Dennis Witcher, founding member of one of Southern California’s longtime popular bluegrass bands, the Witcher Brothers, has reconfigured the group (sons Gabe and Michael are making it VERY big in the music world and have moved out of the area) and the new band will be making their debut as Witcher, Recupido, Levitt, and Witcher on Pitt’s 83rd birthday at the Coffee Gallery in Altadena!
They will have Dennis on mandolin and vocals and his longtime bandmate and songwriting partner, Tony Recupido on vocals and guitar, joined by another one of Dennis’ sons, Loren Witcher on bass, and Dan Levitt on banjo. We’re really looking forward to hearing this combination!
The idea is to get bluegrass fans and Pitt’s friends together to celebrate his birthday and have a great time. All the proceeds will be set aside for Pitt to help him through tough times (see 8/20/2015 update below).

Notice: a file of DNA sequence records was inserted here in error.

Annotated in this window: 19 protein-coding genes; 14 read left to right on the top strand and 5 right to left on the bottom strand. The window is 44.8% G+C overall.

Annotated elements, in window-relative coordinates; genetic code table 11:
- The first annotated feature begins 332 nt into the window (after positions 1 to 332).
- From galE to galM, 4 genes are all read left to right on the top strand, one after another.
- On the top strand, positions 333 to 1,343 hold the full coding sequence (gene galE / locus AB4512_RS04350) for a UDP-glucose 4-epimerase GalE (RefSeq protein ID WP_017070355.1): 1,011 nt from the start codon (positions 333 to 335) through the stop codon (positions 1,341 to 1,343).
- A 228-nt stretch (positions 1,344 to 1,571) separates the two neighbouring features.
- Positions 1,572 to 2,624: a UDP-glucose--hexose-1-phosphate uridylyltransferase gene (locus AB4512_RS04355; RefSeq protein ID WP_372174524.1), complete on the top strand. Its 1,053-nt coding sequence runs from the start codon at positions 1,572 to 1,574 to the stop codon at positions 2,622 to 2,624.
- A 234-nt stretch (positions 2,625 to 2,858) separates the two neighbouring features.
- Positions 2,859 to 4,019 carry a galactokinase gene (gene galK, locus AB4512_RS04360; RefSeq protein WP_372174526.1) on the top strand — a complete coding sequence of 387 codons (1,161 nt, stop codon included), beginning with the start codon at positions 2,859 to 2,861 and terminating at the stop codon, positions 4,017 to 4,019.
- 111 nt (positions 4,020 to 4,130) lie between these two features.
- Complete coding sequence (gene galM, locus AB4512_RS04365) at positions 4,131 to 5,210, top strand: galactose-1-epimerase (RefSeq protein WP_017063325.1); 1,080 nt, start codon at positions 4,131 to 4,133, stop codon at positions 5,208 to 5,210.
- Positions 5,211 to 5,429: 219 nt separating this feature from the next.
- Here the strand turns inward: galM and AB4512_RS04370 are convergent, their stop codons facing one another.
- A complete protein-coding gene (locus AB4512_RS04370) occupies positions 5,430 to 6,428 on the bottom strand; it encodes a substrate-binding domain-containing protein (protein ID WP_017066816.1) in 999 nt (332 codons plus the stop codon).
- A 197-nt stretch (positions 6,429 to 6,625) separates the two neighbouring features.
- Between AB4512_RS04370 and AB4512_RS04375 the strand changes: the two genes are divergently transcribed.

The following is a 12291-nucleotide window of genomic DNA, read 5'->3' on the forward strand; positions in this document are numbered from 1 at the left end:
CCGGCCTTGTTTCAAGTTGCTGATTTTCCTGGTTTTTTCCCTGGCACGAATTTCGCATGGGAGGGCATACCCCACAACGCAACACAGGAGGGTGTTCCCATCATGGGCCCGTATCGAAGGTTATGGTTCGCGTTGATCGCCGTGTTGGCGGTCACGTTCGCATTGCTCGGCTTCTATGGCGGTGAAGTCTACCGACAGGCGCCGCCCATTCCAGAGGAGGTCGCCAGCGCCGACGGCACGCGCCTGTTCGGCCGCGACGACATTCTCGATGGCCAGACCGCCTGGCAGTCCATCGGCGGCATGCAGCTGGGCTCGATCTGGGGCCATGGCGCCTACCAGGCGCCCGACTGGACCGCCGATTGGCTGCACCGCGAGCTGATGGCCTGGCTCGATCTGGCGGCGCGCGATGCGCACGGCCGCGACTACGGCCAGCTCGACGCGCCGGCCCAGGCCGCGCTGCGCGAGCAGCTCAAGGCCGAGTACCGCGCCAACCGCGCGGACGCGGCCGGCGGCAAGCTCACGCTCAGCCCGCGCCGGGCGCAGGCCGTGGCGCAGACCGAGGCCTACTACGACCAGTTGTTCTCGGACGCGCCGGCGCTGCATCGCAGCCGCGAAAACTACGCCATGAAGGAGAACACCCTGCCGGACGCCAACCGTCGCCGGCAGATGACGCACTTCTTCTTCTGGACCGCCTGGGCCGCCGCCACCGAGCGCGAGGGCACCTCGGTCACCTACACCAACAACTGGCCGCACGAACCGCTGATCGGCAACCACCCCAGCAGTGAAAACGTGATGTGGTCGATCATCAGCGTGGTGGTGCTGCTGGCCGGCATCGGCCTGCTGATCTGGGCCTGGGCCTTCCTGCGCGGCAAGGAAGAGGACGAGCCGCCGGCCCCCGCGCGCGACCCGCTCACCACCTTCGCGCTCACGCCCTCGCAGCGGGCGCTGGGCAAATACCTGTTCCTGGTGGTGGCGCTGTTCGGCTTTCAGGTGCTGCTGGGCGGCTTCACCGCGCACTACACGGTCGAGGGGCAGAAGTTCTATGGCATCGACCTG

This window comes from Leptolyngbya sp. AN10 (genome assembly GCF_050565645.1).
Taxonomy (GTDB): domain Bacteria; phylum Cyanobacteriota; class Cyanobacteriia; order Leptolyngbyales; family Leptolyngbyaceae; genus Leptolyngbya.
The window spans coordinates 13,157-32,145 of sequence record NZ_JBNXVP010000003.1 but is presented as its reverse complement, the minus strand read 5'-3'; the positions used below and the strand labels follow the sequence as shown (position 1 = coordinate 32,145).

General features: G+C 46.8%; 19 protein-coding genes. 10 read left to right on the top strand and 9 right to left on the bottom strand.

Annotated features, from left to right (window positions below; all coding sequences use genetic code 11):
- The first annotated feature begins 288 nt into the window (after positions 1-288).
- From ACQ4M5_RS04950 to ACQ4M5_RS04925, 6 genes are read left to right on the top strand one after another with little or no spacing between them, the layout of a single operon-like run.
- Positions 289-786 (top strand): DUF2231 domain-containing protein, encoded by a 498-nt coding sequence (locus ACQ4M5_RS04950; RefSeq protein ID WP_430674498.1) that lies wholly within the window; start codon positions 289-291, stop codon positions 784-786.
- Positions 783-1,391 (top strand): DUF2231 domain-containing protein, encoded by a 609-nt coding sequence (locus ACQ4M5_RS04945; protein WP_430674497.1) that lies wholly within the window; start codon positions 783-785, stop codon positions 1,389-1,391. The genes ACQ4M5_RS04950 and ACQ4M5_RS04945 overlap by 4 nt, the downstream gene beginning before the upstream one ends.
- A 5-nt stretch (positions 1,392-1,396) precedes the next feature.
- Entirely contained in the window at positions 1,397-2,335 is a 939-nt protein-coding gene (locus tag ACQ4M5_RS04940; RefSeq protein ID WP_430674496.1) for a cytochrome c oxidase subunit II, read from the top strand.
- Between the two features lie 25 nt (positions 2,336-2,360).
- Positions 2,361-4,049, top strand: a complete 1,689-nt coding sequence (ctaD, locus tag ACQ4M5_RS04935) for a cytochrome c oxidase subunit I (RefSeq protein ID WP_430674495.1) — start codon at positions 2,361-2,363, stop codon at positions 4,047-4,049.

Tickets are $20, $10 for children. The Coffee Gallery Backstage is located at 2029 North Lake Avenue in Altadena. Reservations are strongly recommended and can be made by calling (626) 791-4583 or (626) 616-4559. Don’t call the Coffee Gallery- they will refer you back to us. You’ll likely get a voicemail message, but rest assured that we will get back to you promptly, so leave a contact number, speaking slowly and clearly. There is plenty of free parking up and down on Lake Avenue, both sides of the street. Please do not park on the residential side streets. The Coffee Gallery wants to get along with their neighbors. You can get directions and go to a map here